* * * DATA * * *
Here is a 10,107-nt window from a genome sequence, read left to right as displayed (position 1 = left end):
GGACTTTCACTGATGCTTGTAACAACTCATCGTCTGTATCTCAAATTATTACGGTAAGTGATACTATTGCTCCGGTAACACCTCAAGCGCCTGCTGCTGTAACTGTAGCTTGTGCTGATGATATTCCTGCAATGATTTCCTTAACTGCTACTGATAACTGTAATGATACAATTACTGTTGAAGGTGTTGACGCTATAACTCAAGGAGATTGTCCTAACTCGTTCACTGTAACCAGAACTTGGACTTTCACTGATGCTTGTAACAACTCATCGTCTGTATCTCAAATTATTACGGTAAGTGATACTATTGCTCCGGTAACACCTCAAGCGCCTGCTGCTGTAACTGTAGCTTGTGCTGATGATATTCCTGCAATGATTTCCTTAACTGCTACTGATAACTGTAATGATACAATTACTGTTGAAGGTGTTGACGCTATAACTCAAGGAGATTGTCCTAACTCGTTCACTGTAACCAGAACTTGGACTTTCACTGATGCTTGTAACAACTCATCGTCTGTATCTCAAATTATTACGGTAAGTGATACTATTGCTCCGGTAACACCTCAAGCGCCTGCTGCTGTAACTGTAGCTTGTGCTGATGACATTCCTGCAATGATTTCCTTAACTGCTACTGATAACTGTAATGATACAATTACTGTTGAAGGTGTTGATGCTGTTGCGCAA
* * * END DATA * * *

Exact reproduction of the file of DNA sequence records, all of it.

Here is a 10,107-nt window from a genome sequence, read left to right as displayed (position 1 = left end):
GGACTTTCACTGATGCTTGTAACAACTCATCGTCTGTATCTCAAATTATTACGGTAAGTGATACTATTGCTCCGGTAACACCTCAAGCGCCTGCTGCTGTAACTGTAGCTTGTGCTGATGATATTCCTGCAATGATTTCCTTAACTGCTACTGATAACTGTAATGATACAATTACTGTTGAAGGTGTTGACGCTATAACTCAAGGAGATTGTCCTAACTCGTTCACTGTAACCAGAACTTGGACTTTCACTGATGCTTGTAACAACTCATCGTCTGTATCTCAAATTATTACGGTAAGTGATACTATTGCTCCGGTAACACCTCAAGCGCCTGCTGCTGTAACTGTAGCTTGTGCTGATGATATTCCTGCAATGATTTCCTTAACTGCTACTGATAACTGTAATGATACAATTACTGTTGAAGGTGTTGACGCTATAACTCAAGGAGATTGTCCTAACTCGTTCACTGTAACCAGAACTTGGACTTTCACTGATGCTTGTAACAACTCATCGTCTGTATCTCAAATTATTACGGTAAGTGATACTATTGCTCCGGTAACACCTCAAGCGCCTGCTGCTGTAACTGTAGCTTGTGCTGATGACATTCCTGCAATGATTTCCTTAACTGCTACTGATAACTGTAATGATACAATTACTGTTGAAGGTGTTGATGCTGTTGCGCAA